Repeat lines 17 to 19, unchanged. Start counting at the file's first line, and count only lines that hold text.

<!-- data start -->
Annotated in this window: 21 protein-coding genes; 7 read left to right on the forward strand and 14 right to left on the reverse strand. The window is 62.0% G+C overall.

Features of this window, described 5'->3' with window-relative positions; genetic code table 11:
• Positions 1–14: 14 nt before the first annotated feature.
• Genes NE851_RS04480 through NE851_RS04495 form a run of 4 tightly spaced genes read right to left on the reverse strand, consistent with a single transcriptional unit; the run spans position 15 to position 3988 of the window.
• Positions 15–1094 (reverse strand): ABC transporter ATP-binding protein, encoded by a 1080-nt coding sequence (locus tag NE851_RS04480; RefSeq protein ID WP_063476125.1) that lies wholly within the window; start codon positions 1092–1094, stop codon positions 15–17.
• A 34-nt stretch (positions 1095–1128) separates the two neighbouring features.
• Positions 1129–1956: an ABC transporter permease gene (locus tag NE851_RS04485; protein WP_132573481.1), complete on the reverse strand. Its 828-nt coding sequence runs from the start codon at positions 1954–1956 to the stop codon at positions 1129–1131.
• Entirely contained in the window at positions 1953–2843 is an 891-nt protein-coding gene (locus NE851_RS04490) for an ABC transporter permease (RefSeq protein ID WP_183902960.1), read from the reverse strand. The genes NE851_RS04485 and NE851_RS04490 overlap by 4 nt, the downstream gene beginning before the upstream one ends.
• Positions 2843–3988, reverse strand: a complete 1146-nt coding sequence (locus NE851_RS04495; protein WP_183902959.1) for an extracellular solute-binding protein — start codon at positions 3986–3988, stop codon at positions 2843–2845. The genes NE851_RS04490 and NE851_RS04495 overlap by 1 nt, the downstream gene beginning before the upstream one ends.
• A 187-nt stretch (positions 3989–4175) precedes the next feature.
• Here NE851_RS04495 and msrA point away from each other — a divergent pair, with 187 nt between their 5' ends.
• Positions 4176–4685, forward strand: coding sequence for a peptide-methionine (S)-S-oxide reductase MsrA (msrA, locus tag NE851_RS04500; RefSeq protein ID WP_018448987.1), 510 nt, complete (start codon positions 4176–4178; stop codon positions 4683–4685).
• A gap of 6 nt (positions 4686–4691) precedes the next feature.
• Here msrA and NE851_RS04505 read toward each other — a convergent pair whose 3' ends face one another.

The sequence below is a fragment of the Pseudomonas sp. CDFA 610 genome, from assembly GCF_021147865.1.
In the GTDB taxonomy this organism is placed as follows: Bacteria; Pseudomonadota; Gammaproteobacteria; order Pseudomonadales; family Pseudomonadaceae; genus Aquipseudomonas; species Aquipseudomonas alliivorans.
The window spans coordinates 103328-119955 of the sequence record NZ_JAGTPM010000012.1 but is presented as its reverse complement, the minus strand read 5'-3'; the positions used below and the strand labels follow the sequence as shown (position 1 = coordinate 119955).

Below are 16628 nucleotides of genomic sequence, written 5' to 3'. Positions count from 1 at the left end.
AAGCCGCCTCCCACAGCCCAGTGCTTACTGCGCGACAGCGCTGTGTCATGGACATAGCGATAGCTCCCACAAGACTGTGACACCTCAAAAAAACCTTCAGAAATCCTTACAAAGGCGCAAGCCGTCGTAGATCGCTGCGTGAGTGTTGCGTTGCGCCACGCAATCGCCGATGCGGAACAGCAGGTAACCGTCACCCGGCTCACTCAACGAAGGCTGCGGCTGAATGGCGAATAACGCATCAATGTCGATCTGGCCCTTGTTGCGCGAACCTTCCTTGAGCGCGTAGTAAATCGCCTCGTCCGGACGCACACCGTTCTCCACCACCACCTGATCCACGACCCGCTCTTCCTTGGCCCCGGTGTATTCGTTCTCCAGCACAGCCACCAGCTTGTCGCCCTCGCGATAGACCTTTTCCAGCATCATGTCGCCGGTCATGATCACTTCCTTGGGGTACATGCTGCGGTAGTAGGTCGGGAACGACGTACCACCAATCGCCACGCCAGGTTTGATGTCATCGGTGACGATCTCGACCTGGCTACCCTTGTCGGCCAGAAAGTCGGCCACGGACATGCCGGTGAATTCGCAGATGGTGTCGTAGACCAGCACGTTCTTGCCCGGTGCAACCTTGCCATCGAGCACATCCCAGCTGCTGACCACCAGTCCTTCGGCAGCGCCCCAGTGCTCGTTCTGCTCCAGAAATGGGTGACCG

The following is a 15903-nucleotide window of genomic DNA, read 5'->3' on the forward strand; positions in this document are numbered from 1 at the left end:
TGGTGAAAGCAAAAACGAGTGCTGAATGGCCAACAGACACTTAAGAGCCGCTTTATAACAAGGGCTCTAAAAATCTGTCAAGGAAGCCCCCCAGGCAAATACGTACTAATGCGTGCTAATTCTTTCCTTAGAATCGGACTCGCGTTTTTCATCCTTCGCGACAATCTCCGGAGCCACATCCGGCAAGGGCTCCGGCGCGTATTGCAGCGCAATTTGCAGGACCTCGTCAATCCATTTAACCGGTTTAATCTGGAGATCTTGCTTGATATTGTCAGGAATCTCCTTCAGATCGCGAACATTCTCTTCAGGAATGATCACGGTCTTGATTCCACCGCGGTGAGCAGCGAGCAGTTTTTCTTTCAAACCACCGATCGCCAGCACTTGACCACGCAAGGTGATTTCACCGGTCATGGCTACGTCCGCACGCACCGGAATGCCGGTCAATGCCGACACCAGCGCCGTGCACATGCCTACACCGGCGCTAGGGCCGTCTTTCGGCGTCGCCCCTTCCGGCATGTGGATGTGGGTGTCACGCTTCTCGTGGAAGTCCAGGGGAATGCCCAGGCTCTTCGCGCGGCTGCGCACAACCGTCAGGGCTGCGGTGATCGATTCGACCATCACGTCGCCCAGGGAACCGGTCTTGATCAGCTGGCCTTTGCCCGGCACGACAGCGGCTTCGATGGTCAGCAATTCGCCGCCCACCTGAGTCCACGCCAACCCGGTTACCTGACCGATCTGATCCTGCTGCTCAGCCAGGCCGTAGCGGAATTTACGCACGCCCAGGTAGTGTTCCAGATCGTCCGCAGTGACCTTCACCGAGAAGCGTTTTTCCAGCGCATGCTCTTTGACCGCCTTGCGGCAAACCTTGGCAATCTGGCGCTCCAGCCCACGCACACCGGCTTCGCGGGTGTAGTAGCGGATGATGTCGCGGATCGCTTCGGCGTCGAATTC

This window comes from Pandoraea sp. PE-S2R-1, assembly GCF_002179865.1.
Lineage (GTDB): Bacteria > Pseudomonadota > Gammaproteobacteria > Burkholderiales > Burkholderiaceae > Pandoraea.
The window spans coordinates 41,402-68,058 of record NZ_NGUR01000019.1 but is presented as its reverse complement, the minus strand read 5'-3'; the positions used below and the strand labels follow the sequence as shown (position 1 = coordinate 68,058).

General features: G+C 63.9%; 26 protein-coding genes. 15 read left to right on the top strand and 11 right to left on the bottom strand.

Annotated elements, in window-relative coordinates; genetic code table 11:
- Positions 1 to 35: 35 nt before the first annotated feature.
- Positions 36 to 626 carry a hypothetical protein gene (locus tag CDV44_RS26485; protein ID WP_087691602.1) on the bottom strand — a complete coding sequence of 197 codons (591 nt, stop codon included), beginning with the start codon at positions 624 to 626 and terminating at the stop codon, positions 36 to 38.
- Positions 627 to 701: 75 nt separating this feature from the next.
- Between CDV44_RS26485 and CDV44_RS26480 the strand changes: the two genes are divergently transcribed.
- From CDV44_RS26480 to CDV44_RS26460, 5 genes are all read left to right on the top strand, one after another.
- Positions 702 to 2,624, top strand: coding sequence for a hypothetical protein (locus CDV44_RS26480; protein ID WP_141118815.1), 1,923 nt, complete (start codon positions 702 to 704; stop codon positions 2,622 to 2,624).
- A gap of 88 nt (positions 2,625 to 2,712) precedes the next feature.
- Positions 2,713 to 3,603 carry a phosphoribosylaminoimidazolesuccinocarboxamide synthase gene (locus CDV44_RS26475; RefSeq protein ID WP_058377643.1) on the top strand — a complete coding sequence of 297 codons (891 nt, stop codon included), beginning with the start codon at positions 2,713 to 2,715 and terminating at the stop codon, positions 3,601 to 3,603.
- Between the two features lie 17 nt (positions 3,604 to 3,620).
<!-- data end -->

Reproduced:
The window spans coordinates 103328-119955 of the sequence record NZ_JAGTPM010000012.1 but is presented as its reverse complement, the minus strand read 5'-3'; the positions used below and the strand labels follow the sequence as shown (position 1 = coordinate 119955).

Below are 16628 nucleotides of genomic sequence, written 5' to 3'. Positions count from 1 at the left end.
AAGCCGCCTCCCACAGCCCAGTGCTTACTGCGCGACAGCGCTGTGTCATGGACATAGCGATAGCTCCCACAAGACTGTGACACCTCAAAAAAACCTTCAGAAATCCTTACAAAGGCGCAAGCCGTCGTAGATCGCTGCGTGAGTGTTGCGTTGCGCCACGCAATCGCCGATGCGGAACAGCAGGTAACCGTCACCCGGCTCACTCAACGAAGGCTGCGGCTGAATGGCGAATAACGCATCAATGTCGATCTGGCCCTTGTTGCGCGAACCTTCCTTGAGCGCGTAGTAAATCGCCTCGTCCGGACGCACACCGTTCTCCACCACCACCTGATCCACGACCCGCTCTTCCTTGGCCCCGGTGTATTCGTTCTCCAGCACAGCCACCAGCTTGTCGCCCTCGCGATAGACCTTTTCCAGCATCATGTCGCCGGTCATGATCACTTCCTTGGGGTACATGCTGCGGTAGTAGGTCGGGAACGACGTACCACCAATCGCCACGCCAGGTTTGATGTCATCGGTGACGATCTCGACCTGGCTACCCTTGTCGGCCAGAAAGTCGGCCACGGACATGCCGGTGAATTCGCAGATGGTGTCGTAGACCAGCACGTTCTTGCCCGGTGCAACCTTGCCATCGAGCACATCCCAGCTGCTGACCACCAGTCCTTCGGCAGCGCCCCAGTGCTCGTTCTGCTCCAGAAATGGGTGACCG